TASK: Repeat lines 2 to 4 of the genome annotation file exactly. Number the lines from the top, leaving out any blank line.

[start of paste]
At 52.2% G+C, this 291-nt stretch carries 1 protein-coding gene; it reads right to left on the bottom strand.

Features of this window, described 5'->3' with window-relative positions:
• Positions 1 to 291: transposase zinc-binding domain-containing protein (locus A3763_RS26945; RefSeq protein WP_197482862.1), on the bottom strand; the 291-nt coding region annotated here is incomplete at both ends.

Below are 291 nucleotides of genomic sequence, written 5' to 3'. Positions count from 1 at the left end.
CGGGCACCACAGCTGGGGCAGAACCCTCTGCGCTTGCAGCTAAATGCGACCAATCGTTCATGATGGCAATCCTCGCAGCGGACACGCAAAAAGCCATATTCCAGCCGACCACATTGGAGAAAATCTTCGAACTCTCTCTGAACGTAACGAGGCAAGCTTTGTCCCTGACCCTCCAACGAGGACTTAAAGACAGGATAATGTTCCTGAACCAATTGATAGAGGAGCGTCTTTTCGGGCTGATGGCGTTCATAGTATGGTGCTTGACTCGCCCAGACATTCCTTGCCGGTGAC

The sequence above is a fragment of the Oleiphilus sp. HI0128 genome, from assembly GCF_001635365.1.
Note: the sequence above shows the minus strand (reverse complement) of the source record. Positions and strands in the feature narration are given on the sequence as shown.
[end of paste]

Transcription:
Features of this window, described 5'->3' with window-relative positions:
• Positions 1 to 291: transposase zinc-binding domain-containing protein (locus A3763_RS26945; RefSeq protein WP_197482862.1), on the bottom strand; the 291-nt coding region annotated here is incomplete at both ends.

Below are 291 nucleotides of genomic sequence, written 5' to 3'. Positions count from 1 at the left end.